This student has also just recently attended a friend’s funeral. This event makes her/him realize that s/he needs to recruit more “soldiers” into the gang. A good recruit, s/he explains, should be willing to sacrifice their life to defend the barrio. S/he calls this kind of life a wild, crazy life in which all gang members are bound to kill or get killed, since leaving the gang is not an option.
Once again, this student uses the metaphor of war to describe life in a gang. People are not seen as individuals but as soldiers fighting for their side in a larger, ill-defined conflict.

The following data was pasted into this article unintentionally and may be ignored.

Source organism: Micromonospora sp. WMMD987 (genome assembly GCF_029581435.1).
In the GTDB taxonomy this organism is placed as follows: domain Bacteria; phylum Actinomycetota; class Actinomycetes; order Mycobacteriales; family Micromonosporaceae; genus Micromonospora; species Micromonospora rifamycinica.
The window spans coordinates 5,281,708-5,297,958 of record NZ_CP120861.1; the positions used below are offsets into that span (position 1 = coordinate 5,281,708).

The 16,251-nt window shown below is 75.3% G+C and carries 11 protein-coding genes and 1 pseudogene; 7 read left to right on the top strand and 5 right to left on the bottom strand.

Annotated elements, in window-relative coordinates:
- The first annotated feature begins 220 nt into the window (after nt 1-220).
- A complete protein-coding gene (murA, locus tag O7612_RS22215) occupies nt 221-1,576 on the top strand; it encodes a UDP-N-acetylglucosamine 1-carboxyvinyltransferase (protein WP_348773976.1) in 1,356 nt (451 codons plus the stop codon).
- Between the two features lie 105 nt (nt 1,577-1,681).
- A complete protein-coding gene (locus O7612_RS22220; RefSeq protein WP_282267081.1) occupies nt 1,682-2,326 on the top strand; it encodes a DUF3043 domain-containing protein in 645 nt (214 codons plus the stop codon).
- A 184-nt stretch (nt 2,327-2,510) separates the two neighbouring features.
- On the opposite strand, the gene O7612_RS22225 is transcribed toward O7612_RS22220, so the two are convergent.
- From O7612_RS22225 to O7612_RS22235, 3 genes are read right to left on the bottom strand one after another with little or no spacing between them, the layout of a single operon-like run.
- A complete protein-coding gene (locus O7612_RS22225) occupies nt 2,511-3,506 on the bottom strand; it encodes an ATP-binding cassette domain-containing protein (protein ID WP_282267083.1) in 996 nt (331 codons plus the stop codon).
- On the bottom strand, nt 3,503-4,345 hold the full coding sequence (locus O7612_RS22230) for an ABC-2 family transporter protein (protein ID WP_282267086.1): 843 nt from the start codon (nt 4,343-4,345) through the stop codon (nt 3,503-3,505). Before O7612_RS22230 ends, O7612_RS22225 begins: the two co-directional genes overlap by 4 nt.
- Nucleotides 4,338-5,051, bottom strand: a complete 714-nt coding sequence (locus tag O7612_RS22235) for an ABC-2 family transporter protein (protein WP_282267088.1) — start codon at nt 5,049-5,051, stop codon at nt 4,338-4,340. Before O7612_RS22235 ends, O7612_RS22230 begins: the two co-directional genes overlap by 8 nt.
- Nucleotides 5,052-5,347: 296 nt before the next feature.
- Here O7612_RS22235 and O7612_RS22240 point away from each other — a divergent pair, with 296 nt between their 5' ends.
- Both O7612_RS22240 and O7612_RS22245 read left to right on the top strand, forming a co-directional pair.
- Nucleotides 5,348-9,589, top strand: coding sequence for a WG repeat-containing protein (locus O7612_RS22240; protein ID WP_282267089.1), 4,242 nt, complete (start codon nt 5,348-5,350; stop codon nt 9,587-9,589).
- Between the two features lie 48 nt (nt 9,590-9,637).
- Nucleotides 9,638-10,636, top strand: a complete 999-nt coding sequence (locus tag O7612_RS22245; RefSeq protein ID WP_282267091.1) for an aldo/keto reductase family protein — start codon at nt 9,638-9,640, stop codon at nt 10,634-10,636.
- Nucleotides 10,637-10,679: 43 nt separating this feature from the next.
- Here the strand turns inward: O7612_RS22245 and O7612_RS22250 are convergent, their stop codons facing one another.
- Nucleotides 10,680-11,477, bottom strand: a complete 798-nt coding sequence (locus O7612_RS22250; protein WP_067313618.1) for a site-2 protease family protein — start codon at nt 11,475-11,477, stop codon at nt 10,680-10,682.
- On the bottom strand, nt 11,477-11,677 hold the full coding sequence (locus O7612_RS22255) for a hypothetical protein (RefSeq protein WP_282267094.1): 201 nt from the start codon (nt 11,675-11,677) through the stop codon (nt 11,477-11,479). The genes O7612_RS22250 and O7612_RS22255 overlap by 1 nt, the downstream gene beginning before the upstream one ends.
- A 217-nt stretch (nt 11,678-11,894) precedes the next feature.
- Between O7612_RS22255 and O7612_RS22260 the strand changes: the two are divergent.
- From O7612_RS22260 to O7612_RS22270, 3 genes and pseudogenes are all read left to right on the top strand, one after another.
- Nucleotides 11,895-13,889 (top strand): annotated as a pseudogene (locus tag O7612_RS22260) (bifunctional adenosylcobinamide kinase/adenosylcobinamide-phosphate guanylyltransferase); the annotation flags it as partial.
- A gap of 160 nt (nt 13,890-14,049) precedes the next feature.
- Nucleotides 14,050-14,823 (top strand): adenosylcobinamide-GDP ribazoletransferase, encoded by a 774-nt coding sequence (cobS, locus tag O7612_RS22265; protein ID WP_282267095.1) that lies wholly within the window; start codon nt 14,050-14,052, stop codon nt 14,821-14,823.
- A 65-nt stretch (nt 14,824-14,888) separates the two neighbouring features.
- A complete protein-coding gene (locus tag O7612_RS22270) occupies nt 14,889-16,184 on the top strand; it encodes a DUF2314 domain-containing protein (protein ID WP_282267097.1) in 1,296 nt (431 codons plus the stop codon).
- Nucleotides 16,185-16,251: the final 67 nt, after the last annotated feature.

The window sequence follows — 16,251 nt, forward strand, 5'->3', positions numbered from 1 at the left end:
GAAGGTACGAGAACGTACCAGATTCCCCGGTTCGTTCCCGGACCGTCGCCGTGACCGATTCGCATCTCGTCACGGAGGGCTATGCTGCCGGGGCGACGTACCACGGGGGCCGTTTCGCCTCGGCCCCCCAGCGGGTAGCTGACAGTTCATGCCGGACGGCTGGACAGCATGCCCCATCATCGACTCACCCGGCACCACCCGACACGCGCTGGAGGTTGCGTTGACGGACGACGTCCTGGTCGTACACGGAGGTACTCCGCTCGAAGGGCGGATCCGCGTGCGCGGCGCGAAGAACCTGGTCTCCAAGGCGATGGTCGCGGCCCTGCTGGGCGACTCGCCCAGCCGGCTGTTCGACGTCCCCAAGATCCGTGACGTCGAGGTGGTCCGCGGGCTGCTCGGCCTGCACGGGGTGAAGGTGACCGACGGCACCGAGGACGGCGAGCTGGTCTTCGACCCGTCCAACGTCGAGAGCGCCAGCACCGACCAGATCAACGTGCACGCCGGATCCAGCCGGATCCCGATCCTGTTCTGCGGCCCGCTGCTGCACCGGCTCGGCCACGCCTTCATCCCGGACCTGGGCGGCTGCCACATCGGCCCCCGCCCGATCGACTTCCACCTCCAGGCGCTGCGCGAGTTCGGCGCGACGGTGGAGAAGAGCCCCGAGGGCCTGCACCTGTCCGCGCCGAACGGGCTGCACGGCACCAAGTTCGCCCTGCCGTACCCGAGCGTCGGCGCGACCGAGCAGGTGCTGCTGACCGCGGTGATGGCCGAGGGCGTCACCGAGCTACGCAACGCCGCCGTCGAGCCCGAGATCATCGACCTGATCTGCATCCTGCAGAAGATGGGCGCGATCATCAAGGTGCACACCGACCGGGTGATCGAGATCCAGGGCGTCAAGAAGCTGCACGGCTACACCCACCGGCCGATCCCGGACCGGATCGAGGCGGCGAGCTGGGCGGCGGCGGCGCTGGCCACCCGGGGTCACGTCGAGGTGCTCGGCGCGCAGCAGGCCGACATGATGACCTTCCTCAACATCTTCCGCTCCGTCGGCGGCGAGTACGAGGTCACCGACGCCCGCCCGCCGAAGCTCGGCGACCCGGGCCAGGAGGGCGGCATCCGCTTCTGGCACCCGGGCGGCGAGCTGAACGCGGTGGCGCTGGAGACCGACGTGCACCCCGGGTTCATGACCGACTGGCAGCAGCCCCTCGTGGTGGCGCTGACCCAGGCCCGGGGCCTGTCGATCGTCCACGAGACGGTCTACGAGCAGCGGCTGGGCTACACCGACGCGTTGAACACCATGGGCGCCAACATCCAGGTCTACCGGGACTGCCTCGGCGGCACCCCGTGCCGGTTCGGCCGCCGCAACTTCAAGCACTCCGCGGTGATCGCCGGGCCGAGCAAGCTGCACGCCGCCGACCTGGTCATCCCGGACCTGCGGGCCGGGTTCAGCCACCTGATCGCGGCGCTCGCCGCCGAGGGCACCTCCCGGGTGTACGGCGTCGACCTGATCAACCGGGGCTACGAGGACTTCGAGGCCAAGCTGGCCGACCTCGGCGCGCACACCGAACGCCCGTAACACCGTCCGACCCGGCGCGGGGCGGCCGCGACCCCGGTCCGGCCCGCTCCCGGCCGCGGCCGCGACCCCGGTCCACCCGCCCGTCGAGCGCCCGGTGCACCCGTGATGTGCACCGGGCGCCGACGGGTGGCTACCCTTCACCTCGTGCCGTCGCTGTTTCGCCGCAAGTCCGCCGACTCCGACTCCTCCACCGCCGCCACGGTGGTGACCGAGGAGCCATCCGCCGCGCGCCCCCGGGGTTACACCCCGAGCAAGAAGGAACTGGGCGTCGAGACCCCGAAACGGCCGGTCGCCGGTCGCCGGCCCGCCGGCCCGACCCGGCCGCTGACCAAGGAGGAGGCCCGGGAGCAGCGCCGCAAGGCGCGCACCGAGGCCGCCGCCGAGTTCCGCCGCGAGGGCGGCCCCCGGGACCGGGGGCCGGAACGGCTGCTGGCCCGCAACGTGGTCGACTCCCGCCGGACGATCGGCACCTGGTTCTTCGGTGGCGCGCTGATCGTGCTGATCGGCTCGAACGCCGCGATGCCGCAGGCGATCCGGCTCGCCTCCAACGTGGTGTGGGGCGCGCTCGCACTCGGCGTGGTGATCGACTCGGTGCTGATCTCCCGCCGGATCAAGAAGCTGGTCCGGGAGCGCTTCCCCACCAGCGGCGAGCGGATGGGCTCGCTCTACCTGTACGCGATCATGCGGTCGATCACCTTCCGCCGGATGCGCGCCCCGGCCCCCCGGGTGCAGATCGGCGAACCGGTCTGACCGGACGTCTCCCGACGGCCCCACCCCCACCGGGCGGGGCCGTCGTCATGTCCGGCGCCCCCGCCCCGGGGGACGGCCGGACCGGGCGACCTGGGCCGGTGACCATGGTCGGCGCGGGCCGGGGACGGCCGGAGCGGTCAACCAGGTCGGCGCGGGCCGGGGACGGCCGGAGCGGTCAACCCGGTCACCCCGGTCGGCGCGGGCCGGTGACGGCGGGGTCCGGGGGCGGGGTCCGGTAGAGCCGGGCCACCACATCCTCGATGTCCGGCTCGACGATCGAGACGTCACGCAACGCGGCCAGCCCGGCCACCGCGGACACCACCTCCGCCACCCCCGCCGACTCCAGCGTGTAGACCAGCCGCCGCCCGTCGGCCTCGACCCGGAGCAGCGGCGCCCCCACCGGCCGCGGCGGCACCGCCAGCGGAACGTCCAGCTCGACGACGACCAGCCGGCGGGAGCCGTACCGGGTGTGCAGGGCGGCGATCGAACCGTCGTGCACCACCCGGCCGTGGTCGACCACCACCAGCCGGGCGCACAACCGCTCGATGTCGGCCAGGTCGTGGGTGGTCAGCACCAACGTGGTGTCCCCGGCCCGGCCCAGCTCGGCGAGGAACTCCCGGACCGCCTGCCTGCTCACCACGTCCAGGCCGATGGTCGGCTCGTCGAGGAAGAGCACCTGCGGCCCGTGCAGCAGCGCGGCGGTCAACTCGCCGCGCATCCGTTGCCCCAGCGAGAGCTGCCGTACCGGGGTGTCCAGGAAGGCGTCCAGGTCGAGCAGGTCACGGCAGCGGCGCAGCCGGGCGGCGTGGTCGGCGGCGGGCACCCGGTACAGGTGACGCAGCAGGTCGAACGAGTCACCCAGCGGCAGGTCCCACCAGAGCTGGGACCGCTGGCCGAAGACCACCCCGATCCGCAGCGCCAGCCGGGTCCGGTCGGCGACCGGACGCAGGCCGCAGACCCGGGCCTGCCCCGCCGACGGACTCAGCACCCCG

The student compares “jumping” (i.e., gang recruitment) to baptism: the act of giving one’s life to receive a new one. All new members, regardless of gender, receive a violent beating to prove that they are not weak and can be part of the gang. The student recalls being “jumped” and ending up in the hospital for three weeks. S/he concludes that this pain, along with all the life-or-death risks that one takes as part of a gang, is undoubtedly worth it.
Gang members must learn not only to inflict harm, but also to tolerate harm upon themselves. This inevitably normalizes violence, making it an ordinary part of life and of growing up. Pain and violence are seen as a means to an end, but this end remains vague and undefined—suggesting that perhaps there is no real goal besides the propagation of violence itself.